The Eastern Trail is a joy to ride, and well worth the extra trip to get to it. It’s part of If the East Coast Greenway - if you are following that you should definitely plan to spend several days enjoying the trail and its environs. It's one of the loveliest, most interesting and most pleasant to ride sections of the ECG. The completed portions are not long - about 40 miles of offroad trail is completed so far, but the scenery, diversity and charm can't be beat anywhere. For much of the way you are riding through dense forest, even though you are in or near urban areas and close to conveniences and activities. From the forest, the trail will suddenly emerge onto vast spectacular marsh vistas such as the one at Scarborough.
The northeast end of the trail is in South Portland, near some wonderful sites and restaurants. The Southwestern end is just north of Kennebunk inviting a number of great sidetrips. There is a short break in the trail near Saco and Biddeford but there are excellent instructions on the website at Easterntrail.org. There are also recent florescent orange blazes painted on the roads marked ET with an arrow for guidance - I've attached a sample photo below.
From our wonderful campsite at Silver Springs we had the opportunity to experience the charm and diversity first hand with many different excursion loops.
Surface and Trail Notes
The surface is mostly hard-packed sand. From South Portland it is paved for 5.2 miles from the Bug Light all the way to the big sports fields Gary Maietta Way. From there you are on local roads with good shoulders mostly along Highland for 4.4 miles until you reenter the trail at the beautiful, eerie Scarborough marsh. From there you are on hardpacked sand for the next 7 miles. The surface varies from a bit rough starting at Pine Point Road to near perfect as you get near the town of Saco.
Just after you pass the Silver Spring Campground (which makes a great overnight stop for camping or cabins) you will come to the John Andrews Bridge across US 1 - a major accomplishment of the Eastern Trail Alliance.
A little way farther on the trail dips down to US1 to cross under the 295 extension to Old Orchard Beach. This area requires some caution since you cross 4 feeder roads, but we have found drivers to be courteous. Hannaford grocery stores are a supporter of the trail, and just under the freeway is a wonderful grocery store that can be easily accessed directly from the trail (use caution in the parking lot). The trail continues for a few miles, ending at the Thornton academy and from there you should pay careful attention to the trail cue sheet (from the ECG site) and the blazes painted on the highway. If you do you will discover a fun trail and a substantial bridge that bypasses the worst of Alfred Road and crosses at a safe crossing with traffic light. (Our only comment is again - why oh why must they put the barrier posts so close together??)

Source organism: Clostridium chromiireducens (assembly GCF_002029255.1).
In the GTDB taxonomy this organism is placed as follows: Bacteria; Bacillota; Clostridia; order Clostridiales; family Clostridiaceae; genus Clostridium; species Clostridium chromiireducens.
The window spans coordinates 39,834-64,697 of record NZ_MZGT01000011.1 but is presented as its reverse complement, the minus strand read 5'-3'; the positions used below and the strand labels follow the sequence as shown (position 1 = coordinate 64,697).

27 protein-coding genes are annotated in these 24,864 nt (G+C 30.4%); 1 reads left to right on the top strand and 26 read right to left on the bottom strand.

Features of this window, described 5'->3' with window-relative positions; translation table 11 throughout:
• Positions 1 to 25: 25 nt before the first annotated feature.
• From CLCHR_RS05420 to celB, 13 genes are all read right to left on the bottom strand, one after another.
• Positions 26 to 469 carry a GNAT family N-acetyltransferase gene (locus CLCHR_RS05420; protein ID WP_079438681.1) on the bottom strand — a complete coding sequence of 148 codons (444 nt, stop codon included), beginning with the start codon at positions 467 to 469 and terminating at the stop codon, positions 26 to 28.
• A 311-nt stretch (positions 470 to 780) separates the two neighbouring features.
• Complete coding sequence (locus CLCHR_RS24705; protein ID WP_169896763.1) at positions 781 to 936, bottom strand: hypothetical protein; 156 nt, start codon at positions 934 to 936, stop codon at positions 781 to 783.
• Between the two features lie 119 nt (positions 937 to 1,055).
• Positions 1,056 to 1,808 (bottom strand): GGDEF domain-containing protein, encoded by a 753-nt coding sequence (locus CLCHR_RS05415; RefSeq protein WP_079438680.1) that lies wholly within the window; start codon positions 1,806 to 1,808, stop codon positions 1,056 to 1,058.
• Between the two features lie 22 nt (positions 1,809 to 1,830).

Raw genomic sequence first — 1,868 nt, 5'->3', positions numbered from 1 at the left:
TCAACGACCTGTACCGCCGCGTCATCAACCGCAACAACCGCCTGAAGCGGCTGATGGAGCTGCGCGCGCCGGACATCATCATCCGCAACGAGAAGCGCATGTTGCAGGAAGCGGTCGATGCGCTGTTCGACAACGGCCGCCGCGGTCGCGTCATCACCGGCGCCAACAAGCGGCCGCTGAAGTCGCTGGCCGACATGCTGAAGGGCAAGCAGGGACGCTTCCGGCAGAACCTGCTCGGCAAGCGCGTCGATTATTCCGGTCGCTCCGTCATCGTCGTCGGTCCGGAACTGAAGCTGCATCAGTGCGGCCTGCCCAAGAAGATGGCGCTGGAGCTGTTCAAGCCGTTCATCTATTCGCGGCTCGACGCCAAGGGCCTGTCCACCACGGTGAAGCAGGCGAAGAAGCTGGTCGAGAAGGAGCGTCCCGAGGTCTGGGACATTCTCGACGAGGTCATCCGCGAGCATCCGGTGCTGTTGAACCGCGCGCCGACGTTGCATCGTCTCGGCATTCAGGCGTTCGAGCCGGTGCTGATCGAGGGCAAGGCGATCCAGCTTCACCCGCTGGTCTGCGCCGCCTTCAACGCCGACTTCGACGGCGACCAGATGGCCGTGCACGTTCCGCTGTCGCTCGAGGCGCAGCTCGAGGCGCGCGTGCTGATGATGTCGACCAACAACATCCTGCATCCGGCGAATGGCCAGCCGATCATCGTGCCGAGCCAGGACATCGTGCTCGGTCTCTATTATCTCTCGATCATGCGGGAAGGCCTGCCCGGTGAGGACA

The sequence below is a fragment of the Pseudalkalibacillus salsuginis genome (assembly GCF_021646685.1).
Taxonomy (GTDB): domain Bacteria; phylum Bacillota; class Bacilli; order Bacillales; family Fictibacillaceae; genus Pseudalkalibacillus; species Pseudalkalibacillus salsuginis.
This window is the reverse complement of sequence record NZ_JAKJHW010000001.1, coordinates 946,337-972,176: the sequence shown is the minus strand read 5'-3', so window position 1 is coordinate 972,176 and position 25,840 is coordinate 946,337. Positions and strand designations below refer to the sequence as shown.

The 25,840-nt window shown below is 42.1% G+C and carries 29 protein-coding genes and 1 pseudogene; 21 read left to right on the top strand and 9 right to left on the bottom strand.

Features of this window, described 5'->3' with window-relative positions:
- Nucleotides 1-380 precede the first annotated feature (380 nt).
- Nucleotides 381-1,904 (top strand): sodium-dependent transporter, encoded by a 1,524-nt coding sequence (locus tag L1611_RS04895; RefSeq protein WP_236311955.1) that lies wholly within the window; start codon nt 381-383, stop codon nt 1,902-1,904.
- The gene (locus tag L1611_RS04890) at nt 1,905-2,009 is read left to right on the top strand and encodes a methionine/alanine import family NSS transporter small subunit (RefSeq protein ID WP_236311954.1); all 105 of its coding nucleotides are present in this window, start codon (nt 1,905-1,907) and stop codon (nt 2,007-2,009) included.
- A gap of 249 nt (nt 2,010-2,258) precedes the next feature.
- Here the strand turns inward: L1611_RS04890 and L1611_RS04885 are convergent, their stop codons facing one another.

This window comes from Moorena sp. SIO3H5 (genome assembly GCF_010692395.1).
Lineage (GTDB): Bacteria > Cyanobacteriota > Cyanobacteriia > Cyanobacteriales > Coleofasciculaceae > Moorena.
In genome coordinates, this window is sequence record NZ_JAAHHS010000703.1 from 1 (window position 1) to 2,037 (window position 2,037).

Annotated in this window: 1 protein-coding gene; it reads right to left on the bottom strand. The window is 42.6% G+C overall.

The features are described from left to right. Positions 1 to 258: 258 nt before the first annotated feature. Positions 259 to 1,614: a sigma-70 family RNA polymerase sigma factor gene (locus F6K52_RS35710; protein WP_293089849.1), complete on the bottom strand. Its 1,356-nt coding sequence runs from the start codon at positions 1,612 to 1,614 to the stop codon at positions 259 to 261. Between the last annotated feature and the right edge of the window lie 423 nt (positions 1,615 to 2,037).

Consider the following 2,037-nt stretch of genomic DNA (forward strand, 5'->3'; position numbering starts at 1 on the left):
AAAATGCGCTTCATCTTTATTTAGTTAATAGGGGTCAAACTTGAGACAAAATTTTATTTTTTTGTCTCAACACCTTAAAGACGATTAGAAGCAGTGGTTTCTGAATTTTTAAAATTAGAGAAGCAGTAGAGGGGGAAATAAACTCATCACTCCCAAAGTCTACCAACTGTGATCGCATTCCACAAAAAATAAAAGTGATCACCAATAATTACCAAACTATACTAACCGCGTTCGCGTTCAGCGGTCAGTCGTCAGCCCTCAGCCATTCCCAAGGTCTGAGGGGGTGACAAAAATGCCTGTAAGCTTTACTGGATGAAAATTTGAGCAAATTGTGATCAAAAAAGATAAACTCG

Here is a picture of Biker Jim heading northeast at the point (shown on small map) where the trail leaves the road soon after crossing Alfred Road. There is a good blaze, but you might still overlook it if you aren't watching for it.
Heading southwest, once you cross Alfred Road, you are back on the delightful off-road hard-packed trail, which you can ride 6 more miles all the way to Alewife Road. The trail crosses the I95 Maine Turnpike just before the end. (note: as of June, 2012 the trail is currently signed as "Closed" at the Turnpike, probably due to a small but visible fissure in the earth at the foundation at the ballwark for the bridge over the turnpike. It doesn't really look dangerous but it might be a good idea to check local conditions. )
From here it's an easy ride into Kennebunk and Kennebunkport and this is a highly recommended loop ride..
The completed portions of the trail are a huge accomplishment and well worth any effort it takes to get to the trail. It also has the precious advantage of an active and committed trail development organization with a grand vision so it will only get better.
Surrounding towns, facilities and area
Diversity and charm. And the other advantage of being in a very bikable area. If you’ve been following along, you know that what these intrepid but not super-jock bikers mean is gorgeous scenery, not too steep, not too many shoulder-less roads, and not too much high speed traffic and the drivers are aware and courteous to bikers.